JEDDAH: Military chiefs and protest leaders in Sudan signed a final power-sharing agreement in Khartoum on Saturday that paves the way for elections and a civilian government.
Mohamed Hamdan Dagalo, who is known as Hemedti, deputy head of the transitional military council, and opposition alliance representative Ahmad Al-Rabie were the main signatories.
Crowds gathered outside the Friendship Hall convention center where the signing ceremony took place, singing, waving flags and flashing peace signs in celebration.
The ceremony was witnessed by African Union and Ethiopian mediators, who helped broker the deal, and observers from Saudi Arabia, Egypt and the UAE.
The agreement was “the first building block that will contribute to establishing a state with a strong economy and security,” said Adel Al-Jubeir, the minister of state for foreign affairs, who represented the Kingdom.
“Saudi Arabia has supported, and still supports, all that guarantees Sudan’s security,” Al-Jubeir said. “The stability of Sudan is an important part of the region’s stability, and it contributes to international peace and security.”
The agreement establishes a sovereign council consisting of five members selected by the military, five chosen by the opposition coalition, and one agreed upon by both sides. The military will be represented by military council chief Abdel Fattah Al-Burhan, his deputy Hemedti, Lt. Gen. Yasser Al-Atta and two others to be announced later.
Military chiefs have ruled Sudan since April, when they deposed Omar Bashir after 30 years as president following months of protests against his rule. Hemedti commands the paramilitary Rapid Support Forces, some of whose members have been accused of involvement in killing protesters.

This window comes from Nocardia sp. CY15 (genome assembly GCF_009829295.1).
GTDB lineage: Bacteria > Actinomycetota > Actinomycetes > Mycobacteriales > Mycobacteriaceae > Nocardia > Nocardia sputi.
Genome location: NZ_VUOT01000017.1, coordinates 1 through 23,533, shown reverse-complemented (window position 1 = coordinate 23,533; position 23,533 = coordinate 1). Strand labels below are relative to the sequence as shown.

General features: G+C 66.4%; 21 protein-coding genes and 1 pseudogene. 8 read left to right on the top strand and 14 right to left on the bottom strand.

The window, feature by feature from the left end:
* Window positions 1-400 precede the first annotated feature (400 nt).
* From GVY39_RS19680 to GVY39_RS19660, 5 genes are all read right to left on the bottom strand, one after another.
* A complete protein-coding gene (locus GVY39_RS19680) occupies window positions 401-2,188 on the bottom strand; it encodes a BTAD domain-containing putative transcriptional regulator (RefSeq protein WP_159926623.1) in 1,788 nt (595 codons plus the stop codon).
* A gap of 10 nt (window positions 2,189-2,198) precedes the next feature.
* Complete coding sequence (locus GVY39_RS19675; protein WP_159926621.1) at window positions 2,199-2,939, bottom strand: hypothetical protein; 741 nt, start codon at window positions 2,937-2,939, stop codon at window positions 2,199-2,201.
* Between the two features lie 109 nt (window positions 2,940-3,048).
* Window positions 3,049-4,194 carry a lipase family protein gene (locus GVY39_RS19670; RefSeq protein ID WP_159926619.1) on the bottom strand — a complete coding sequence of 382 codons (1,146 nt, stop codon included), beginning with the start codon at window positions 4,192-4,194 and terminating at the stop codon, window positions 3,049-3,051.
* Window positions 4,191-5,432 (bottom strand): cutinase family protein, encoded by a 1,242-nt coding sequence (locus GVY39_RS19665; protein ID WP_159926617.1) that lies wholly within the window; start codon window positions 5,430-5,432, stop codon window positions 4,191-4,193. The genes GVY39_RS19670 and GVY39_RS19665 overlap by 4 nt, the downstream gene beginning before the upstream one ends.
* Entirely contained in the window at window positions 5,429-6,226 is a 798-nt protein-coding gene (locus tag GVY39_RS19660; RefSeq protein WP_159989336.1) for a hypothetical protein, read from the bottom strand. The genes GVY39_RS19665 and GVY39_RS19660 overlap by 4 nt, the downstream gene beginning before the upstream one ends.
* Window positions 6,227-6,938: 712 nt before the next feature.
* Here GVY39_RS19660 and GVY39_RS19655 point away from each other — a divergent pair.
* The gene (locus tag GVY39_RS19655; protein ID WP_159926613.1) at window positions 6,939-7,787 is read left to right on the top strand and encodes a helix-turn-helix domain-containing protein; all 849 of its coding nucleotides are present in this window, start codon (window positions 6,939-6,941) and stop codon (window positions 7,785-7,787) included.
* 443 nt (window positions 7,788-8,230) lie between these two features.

After the signing ceremony, Sudanese civilians were jubilant. “This is the biggest celebration I have ever seen in my country. We have a new Sudan,” said Saba Mohammed, 37, waving a flag.
At Khartoum’s central market, shoppers and traders said they hoped a civilian government would help put food on the table. “Everybody is happy now,” said Ali Yusef, 19, a university student who also works in the market. “We were under the control of the military for 30 years but today we are leaving this behind us and moving toward civilian rule.”
Vegetable trader Ali Issa Abdel Momen said: “I’m 72, and for 30 years under Bashir I had nothing to feel good about. Now … I am starting to breathe.”
The celebrations extended beyond Sudan. In Saudi Arabia, Mostafa Said Mostafa, a Sudanese pilgrim who has just performed Hajj, told Arab News it was “a wonderful end to the revolution and struggles of the Sudanese people over nearly a year.”
Another pilgrim, Dhia Ahmed Wada’a, said the day deserved to be celebrated. “Our prayers during Hajj have been answered,” he said. “Sudan has exited the dark tunnel toward civilian government.”